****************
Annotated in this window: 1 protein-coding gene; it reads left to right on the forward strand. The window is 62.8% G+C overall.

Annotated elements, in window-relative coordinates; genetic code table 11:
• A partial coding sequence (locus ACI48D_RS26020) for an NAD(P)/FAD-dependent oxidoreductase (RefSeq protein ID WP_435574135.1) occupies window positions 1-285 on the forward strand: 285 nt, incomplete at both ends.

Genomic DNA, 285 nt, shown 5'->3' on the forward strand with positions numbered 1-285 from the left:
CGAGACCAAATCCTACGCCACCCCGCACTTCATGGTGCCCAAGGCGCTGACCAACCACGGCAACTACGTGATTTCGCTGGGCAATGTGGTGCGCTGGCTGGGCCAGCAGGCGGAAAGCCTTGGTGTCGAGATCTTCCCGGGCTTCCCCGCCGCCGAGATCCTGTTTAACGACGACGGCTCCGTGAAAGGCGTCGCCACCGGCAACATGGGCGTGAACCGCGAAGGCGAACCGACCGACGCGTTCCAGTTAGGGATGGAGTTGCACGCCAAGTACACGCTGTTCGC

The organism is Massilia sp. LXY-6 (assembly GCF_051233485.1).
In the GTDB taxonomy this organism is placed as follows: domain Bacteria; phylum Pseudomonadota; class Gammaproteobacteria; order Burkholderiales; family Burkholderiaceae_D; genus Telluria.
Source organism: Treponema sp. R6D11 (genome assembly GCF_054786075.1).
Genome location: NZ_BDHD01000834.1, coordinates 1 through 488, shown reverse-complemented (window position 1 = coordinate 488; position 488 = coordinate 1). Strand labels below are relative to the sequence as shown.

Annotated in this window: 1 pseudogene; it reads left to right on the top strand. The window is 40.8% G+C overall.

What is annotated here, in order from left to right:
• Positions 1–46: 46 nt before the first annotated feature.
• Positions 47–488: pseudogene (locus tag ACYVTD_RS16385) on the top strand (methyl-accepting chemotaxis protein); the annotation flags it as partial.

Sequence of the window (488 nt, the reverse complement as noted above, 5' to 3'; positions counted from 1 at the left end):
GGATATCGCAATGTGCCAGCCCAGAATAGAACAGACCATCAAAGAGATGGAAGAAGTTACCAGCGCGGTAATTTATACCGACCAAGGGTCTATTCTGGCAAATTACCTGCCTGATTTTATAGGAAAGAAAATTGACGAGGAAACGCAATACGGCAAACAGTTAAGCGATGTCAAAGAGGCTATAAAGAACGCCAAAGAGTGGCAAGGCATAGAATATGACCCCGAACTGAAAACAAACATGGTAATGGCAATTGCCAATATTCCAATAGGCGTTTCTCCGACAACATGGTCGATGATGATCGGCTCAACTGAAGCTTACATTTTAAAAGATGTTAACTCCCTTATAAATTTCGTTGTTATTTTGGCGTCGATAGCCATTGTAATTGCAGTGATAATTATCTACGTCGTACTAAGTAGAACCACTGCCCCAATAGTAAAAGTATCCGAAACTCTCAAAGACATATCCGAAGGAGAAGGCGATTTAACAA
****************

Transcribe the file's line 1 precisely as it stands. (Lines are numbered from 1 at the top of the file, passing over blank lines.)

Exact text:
Annotated in this window: 1 protein-coding gene; it reads left to right on the forward strand. The window is 62.8% G+C overall.